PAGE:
This week’s parliamentary vote showed that these trends have since moved to foreign policy. From a historical ally to withholding arms from Israel as it fights to protect itself from an existential threat, this is no longer our grandparents’ Liberal Party. 

It’s certainly not MP Anthony Housefather’s party. Housefather, who’s also a McGill graduate, told reporters following the vote that “a line had been crossed.” He’s since indicated that he’s contemplating his political future as a result. 

If he ultimately leaves the Liberal caucus, Housefather will regrettably be able to say: “I didn’t leave the Liberal Party. It left me.”

Prudence over vibes when it comes to policymaking

The week ended with a couple of interesting policy papers which may seem a bit wonky but actually tell us something significant about the virtue of prudence in politics and policymaking.

The first is a new report by the Canadian Climate Institute, an Ottawa-based climate policy think tank that does solid empirical work on climate policy. The paper, which aims to estimate the relative role of various policies in meeting Canada’s 2030 emissions reduction targets, finds that while the industrial carbon price is the single biggest driver of emissions reduction (between 23 and 39 percent), the consumer carbon tax (sometimes referred to as the “fuel charge”) is only responsible for about 8 or 9 percent of projected emissions reductions between now and 2030.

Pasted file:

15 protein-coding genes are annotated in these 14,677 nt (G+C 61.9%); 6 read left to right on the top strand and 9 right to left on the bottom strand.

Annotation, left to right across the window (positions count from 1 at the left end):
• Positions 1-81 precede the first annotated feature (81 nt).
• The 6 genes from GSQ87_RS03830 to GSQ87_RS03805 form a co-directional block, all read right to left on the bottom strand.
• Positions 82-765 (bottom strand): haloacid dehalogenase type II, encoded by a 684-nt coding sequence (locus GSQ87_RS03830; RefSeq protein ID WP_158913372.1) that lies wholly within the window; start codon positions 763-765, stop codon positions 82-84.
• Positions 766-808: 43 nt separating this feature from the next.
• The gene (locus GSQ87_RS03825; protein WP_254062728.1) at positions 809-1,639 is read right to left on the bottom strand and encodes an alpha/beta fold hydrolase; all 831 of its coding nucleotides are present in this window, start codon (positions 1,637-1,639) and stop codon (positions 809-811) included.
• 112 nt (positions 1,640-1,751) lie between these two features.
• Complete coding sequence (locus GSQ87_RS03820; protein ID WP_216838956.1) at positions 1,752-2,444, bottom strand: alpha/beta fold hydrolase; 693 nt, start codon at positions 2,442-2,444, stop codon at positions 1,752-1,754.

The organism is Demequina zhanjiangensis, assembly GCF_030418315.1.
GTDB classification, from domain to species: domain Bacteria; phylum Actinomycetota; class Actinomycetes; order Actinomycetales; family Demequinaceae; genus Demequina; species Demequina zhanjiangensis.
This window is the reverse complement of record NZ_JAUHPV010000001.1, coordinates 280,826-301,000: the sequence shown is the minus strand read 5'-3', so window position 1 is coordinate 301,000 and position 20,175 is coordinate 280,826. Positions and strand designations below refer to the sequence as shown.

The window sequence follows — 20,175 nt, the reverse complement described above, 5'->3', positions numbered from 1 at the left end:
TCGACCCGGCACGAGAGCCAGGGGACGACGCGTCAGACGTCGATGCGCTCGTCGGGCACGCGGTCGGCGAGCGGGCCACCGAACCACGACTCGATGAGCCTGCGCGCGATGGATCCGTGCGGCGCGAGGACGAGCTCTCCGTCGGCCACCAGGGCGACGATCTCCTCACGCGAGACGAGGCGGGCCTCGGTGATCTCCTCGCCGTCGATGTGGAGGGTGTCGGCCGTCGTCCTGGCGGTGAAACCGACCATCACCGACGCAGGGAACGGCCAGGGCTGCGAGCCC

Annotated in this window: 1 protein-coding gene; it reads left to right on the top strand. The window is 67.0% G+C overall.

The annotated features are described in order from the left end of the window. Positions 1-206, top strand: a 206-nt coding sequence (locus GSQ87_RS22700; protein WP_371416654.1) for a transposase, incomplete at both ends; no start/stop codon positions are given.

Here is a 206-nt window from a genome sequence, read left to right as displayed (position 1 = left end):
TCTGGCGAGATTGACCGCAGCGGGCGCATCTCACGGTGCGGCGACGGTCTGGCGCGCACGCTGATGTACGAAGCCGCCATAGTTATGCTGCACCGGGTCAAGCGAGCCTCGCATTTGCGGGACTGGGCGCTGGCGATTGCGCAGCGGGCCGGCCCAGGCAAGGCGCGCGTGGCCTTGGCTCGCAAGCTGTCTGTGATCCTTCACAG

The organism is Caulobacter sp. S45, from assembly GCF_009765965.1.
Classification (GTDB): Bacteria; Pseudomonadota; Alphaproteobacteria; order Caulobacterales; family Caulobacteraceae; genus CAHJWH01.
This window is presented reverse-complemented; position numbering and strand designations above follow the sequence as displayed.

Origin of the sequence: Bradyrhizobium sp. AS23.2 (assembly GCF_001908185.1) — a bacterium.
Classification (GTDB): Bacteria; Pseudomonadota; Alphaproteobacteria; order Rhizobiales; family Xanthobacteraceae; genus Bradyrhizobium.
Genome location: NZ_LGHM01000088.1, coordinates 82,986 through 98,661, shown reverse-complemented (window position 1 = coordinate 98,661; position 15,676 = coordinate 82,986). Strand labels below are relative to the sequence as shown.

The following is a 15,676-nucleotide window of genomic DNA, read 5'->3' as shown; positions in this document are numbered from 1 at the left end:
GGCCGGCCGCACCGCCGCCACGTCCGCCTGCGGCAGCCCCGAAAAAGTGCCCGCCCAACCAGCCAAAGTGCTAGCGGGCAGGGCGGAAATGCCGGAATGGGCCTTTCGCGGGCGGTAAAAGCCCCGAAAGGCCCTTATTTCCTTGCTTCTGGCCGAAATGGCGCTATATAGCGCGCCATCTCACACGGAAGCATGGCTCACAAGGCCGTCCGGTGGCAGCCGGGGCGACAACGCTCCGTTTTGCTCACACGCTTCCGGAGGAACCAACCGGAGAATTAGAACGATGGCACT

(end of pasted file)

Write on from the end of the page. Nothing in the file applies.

Although the paper’s authors caution that it shouldn’t be interpreted as license to abandon the consumer carbon tax, it’s quite likely to cause many to reach that precise conclusion. That the consumer carbon tax is by far the most contentious element of Canada’s climate policy and possibly the sole (or at least main) obstacle to something approaching a political consensus, this new analysis raises a prudential question: is it worth it? 

The second is a report by Scotiabank’s economics team on immigration policy. The paper, which weighs into the recent debate about the effects of heightened immigration levels on productivity and GDP per capita, finds that the Trudeau government’s massive increase in annual immigration intake (both permanent and temporary streams) has reached a level that’s now harmful to Canada’s productivity. In fact, its authors estimate that immigration-driven population growth is responsible for about two-thirds of productivity declines since 2021. They conclude that the “productivity-neutral” pace of population growth is actually closer to about 350,000 per year. 

The report has rightly been interpreted as a criticism of the Trudeau government’s “let-it-rip” immigration policy and a validation of the Harper government’s still ambitious yet more pragmatic record. Annual permanent resident immigration levels averaged about 255,000 during the Harper years, which is barely half of the current target and a far cry from more than 1 million immigrants who entered the country last year.

The Trudeau government is now scrambling to cut non-permanent resident numbers in the face of growing public concerns about the effects on housing prices. It’s clearly a case study of the negative consequences of political imprudence and policymaking based on vibes rather than sound judgement.